• A healing, restful pose – useful any time a break is needed
  • Gently stretches the spine and is always a nice counterpose for backbends
  • Gentle compression of the stomach and chest benefits the organs of digestion
  • Psychologically soothing when feeling cold, anxious, or vulnerable
  • Can relieve back and neck pain when the head is supported
  • If the knees are fairly close together, rocking gently side to side can help stimulate the flow of blood and lymph fluids in the upper chest and breast tissues.


  • If you have diarrhea or are pregnant
  • Can be uncomfortable just after eating
  • If knee issues exist, you may need to place a towel or blanket between thighs and calves or avoid the pose altogether.
  • You may need a blanket or other padding under the ankles to reduce discomfort on the top of the feet.

Getting Into the Pose:

  • Begin by sitting on your heels and then slowly fold forward, bringing your chest to your thighs and your forehead to the earth.

Alternatives & Options:

  • Can be done with arms stretched forward, which may avoid placing too much pressure on the neck (this reduces the shoulder relaxation).
  • If you cannot get your buttocks to your heels, the head will have a lot of weight on it. Support the neck by placing the forehead on hands or on a bolster.
  • Allow the knees to be as close together as is comfortable, but they do not have to touch. If there is any uncomfortable pinching in the lower belly and tops of the front hips, separate the knees wider.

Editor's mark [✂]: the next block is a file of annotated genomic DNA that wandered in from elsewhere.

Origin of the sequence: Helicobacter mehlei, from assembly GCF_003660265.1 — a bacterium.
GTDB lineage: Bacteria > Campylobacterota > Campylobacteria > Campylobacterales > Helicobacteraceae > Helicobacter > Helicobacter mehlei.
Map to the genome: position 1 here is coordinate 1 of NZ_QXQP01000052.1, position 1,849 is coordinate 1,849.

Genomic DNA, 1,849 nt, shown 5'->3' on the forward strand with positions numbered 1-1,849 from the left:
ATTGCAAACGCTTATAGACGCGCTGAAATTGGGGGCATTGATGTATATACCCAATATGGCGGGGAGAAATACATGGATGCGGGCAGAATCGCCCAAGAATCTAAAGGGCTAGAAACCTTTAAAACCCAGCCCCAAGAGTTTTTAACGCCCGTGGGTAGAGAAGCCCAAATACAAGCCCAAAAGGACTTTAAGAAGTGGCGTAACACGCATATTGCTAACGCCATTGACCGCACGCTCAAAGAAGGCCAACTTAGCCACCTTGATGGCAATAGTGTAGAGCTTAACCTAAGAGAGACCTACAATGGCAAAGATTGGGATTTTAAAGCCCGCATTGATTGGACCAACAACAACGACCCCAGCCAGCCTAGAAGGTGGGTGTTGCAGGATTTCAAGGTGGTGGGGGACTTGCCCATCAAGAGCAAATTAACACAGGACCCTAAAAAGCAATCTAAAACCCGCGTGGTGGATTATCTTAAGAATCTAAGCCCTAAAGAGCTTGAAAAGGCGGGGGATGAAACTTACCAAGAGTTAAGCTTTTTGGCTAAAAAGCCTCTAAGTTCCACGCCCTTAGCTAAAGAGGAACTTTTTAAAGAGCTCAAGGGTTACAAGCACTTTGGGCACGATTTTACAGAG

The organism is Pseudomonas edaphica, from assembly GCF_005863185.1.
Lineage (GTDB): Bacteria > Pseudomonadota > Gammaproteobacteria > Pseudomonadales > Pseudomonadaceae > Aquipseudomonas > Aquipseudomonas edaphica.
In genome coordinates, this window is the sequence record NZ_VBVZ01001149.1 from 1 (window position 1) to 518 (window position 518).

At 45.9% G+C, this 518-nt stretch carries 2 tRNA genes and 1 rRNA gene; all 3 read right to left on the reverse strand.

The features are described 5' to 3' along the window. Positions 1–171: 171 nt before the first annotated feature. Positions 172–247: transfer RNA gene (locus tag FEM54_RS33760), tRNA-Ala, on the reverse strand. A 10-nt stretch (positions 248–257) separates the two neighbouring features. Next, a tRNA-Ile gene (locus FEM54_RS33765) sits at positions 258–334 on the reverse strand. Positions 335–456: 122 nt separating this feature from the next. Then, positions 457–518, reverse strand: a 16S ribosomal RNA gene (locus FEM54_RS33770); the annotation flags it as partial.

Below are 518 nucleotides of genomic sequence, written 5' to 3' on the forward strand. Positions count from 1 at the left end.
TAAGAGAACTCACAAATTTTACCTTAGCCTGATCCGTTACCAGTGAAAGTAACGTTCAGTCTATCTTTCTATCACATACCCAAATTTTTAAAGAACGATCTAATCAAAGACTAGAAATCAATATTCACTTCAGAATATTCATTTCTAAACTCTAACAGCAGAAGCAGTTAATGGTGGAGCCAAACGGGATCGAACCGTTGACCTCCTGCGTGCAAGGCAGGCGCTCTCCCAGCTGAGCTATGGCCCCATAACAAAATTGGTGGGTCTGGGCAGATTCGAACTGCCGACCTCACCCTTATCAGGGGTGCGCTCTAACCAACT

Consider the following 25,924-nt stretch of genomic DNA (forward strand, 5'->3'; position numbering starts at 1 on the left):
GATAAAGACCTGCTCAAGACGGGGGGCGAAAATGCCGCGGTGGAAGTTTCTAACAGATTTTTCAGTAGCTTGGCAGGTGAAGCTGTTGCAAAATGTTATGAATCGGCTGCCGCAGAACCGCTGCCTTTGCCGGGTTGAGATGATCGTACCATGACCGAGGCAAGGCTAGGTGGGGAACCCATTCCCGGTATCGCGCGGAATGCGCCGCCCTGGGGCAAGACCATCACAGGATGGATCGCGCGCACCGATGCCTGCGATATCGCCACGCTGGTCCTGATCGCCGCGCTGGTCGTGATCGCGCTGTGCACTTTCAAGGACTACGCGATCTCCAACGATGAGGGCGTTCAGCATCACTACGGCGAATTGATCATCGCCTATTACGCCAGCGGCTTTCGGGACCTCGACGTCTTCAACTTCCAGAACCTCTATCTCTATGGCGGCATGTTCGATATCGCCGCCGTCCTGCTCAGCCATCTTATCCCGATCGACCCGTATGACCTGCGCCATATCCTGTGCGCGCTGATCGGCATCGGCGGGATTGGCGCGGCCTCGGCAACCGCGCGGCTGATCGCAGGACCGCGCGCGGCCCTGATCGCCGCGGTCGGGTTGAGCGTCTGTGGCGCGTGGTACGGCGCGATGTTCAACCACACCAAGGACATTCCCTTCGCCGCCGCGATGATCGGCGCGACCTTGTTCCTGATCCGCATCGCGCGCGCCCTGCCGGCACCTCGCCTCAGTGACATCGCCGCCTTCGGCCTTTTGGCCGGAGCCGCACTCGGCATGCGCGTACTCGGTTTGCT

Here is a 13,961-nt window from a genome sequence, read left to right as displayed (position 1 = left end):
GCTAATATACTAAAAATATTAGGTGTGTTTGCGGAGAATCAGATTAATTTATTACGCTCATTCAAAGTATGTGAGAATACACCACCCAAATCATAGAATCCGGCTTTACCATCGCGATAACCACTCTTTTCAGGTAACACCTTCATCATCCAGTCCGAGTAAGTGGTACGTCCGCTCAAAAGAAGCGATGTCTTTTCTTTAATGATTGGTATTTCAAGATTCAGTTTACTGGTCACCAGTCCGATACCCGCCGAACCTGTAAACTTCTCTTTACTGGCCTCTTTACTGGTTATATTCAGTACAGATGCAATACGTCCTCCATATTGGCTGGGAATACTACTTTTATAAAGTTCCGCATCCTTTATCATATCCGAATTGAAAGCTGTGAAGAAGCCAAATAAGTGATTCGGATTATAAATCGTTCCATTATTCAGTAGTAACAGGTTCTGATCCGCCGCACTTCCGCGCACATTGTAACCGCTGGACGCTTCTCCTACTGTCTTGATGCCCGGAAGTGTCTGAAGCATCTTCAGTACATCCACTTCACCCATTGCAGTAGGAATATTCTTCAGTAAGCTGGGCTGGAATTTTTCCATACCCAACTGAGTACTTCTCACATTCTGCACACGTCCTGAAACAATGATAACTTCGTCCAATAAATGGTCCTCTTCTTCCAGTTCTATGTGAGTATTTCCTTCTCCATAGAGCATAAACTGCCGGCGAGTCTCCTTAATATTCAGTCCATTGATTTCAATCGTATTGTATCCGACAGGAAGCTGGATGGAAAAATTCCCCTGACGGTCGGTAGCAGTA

• You can do this as a preparation for the Frog by spreading the knees farther apart halfway through the pose, while continuing to sit on the heels.
  • Many students love to place a bolster under their chest.

Coming Out of the Pose:

  • Use your hands to push the floor away and slowly roll up.

Counter poses:

  • A counterpose is not normally needed after this pose.

Meridians & Organs Affected:

  • The Spleen and Stomach meridians are compressed while the Kidneys and Urinary Bladder meridians are stretched.

Joints Affected:

  • The spine and ankle.

Recommended Hold Times:

  • As long as you want
  • If used as a counterpose, hold for up to one minute.
  • If used as a yin pose on its own, hold for three to five minutes. If you cannot get your head to the floor, five minutes may be too long.

Similar Yang Asanas:

  • Balasana or Garbhasana

Other Notes:

  • This pose can be used as a preparation for Straddle pose or deeper forward bends like Snail.